As 2020 contenders like Warren, Booker, Harris, Gillibrand, Schultz, and others make the media rounds, we’ve been hearing a common theme: creating a future where Americans have the opportunity to succeed. They talk about getting a fair shot and the struggle to get ahead.
Elizabeth Warren frequently declares that it shouldn’t matter where you come from. She wants to fight for “…an America where every kid, no matter what that kid’s zip code is, has that same fighting chance.” It’s a trope used frequently by candidates.
But the reality is, it does matter what zip code a child is born into. If we want a country where the zip code in which you are born doesn’t matter, family planning HAS to be part of that picture. There’s no way around it.
In “Giving Kids a Fair Chance,” Nobel Prize Economist James Heckman argues, “the accident of birth is the greatest source of inequality in America today. Children born into disadvantage are, by the time they start kindergarten, already at risk of dropping out of school, teen pregnancy, crime, and a lifetime of low-wage work.”
Being born into poverty harms kids for life, and the longer it is experienced, the harder it is to overcome. Unequal opportunities translate into unequal lifelong outcomes by the time children reach the age of five. And right now a whopping 41% of American children live in or near poverty. Inequality in the U.S. is so pervasive that the UN has called us “the most unequal society in the developed world.”
There’s no level playing field without a fair start in life.
If we’re not talking about fairness from birth, we are not addressing the disparities in cognitive, emotional and health development that are inflicted. We’re not addressing the gap between young children who receive full attention from their parents and those who are missing critical early learning and social skills because their parents are working multiple jobs to get by.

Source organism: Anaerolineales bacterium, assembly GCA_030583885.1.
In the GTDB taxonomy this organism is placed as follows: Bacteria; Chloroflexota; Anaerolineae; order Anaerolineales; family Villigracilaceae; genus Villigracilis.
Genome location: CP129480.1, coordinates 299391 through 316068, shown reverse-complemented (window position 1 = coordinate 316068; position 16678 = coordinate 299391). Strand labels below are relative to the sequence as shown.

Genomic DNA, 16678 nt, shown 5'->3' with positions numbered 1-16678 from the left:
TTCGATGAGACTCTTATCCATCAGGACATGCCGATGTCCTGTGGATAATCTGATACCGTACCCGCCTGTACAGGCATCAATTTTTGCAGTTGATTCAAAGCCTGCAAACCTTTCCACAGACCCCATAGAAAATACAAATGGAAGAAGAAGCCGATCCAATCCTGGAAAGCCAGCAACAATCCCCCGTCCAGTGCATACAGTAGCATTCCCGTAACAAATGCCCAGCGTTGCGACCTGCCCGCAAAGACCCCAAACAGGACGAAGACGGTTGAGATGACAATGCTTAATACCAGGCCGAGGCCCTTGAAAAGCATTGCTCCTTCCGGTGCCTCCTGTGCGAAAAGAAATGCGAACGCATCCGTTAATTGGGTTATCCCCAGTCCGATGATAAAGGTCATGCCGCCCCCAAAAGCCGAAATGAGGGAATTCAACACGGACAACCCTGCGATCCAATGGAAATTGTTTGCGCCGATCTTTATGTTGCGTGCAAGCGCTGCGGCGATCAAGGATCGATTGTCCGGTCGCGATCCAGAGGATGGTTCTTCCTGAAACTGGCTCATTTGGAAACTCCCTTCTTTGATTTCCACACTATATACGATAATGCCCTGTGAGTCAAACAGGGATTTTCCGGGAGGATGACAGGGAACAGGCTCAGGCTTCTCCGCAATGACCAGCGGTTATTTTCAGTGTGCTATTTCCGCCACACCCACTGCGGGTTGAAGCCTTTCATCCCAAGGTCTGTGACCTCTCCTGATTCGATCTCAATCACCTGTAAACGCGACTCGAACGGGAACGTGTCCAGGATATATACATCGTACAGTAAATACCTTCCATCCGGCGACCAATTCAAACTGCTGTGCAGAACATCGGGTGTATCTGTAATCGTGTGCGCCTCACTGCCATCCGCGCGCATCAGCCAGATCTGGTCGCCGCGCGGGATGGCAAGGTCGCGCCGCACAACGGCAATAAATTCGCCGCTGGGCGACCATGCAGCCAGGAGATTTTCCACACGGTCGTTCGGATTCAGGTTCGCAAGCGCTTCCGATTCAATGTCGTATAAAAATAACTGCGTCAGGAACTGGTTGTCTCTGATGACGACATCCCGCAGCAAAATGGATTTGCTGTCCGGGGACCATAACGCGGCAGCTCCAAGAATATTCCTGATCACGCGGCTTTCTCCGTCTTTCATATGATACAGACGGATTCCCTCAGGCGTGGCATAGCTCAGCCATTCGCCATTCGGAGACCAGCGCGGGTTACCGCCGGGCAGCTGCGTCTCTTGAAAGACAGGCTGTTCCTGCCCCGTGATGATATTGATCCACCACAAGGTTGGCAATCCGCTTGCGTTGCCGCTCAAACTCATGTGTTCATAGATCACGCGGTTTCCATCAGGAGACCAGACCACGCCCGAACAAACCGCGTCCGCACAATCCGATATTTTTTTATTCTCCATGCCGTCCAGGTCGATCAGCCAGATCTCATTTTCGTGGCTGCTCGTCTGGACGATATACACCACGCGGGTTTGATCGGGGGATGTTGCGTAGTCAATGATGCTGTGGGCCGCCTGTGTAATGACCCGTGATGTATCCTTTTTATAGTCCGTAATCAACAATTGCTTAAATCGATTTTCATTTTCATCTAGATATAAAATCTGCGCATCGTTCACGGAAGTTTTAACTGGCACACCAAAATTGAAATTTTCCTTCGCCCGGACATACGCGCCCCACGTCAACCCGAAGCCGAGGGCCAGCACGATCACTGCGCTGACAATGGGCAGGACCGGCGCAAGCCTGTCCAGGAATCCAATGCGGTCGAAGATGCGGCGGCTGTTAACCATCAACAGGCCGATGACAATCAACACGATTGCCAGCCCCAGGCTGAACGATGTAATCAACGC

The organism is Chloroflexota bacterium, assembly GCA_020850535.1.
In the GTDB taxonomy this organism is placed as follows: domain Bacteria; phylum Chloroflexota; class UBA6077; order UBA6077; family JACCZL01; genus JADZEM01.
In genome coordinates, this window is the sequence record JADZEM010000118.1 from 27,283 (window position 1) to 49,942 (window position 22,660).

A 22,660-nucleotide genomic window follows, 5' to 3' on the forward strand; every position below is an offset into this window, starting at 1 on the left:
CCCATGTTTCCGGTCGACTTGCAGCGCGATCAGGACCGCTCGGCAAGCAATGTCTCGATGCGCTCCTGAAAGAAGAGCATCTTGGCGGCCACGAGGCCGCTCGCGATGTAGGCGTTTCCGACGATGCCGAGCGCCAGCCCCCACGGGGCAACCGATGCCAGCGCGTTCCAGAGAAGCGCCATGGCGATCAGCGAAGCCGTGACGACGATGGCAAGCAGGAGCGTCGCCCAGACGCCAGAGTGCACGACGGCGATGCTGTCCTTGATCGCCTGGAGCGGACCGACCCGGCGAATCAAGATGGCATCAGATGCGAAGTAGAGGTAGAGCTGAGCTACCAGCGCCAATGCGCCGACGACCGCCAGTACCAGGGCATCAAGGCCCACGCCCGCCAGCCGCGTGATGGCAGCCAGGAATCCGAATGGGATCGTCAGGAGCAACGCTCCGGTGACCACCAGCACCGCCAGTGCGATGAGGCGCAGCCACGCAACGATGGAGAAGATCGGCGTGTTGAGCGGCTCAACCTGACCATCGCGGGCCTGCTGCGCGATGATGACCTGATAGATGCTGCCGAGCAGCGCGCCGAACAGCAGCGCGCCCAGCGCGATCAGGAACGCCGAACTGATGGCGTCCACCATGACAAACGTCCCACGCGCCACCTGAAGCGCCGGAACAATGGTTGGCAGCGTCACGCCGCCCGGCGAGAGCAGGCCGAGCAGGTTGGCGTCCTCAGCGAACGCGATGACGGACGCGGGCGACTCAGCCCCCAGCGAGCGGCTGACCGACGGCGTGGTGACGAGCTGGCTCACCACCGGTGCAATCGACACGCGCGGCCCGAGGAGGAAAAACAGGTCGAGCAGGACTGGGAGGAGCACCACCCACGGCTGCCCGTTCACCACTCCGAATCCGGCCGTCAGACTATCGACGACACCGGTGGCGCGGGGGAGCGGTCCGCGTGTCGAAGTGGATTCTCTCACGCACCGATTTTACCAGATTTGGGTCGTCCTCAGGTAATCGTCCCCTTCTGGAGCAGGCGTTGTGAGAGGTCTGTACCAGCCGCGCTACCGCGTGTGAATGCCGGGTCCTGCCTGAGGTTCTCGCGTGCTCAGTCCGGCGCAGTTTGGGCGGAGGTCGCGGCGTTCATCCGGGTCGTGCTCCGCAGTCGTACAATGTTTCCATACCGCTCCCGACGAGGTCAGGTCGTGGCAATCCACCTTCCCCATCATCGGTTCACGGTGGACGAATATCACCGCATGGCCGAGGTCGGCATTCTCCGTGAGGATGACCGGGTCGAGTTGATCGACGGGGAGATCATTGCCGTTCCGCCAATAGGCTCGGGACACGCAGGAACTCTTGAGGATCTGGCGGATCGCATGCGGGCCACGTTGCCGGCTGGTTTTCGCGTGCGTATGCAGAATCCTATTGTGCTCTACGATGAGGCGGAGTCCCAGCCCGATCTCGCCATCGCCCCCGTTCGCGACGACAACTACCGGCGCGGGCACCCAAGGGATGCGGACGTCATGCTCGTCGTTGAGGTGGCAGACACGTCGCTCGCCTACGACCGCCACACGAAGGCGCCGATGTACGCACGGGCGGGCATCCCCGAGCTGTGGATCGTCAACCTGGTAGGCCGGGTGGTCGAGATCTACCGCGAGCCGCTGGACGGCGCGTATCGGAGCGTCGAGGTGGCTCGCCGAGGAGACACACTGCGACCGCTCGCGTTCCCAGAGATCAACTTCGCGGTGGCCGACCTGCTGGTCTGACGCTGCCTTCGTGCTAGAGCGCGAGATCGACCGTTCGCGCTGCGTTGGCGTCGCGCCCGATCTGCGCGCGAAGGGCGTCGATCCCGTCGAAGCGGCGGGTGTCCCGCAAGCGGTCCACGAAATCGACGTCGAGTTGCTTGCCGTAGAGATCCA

We squabble about how to improve school performance while ignoring the fact that 14.8 million kids in the U.S. don’t have enough to eat. It doesn’t take an expert to recognize that hungry kids cannot concentrate and do well in school.
As the Huffington Post explained:
“The root of the problem of school performance is that we do not know how to effectively respond to the impact of poverty on a child’s readiness to learn or how to provide more effective instruction to accelerate progress for low-income students who find themselves behind their peers.
Children born into poverty must overcome significant obstacles to their educational success before ever stepping a foot into a classroom or school. And once they do enter school, they encounter a system designed to provide instruction to groups of children that are expected to learn in the same environment and at the same pace. For children in poverty who began their formal schooling already behind other children, this uniform pace and structure assure that they will never catch up to their peers.”
How Family Planning Reduces Inequality
The decades of evidence is clear. Parents who plan, wait, and focus resources on smaller families are more financially secure and stable, parent better, and invest more in each child. The results pay off for kids in the form of greater academic achievement, emotional health, social mobility, health, community participation, gender equality, lifetime success, and more. Research indicates that better family planning is the most effective way to end the cycle of poverty.
Fixing Our Broken System
Some candidates are exploring the idea of a Green New Deal among other fixes. Yes, corporations and the 1% need to pay their fair share in taxes, adults need a living wage, and the cost of higher education needs to be addressed. But history shows that fairer taxes and better jobs are not enough. All of that must go hand-in-hand with investments in children and family planning to enable every child to succeed throughout their development and into adulthood.
One solution? Guaranteed Minimum Income tied to family planning. Having Kids has proposed such a plan to reduce inequality in D.C. Another approach is having great success in Colorado through the LARC4CO program, a partner of Having Kids. They offer affordable long-acting reversible contraception (LARC) to reduce unintended pregnancy and empower families to achieve greater stability before having kids. Investments like these are powerful tools in reducing economic inequality.
Until we invest in better family planning to give all kids a fair start, zip codes will continue to matter in the fight for equality. We implore the candidates to start the conversation.
TAKE ACTION: Tweet the candidates and tell them that we must invest in family planning to reduce inequality. Use the hashtag #fairstart.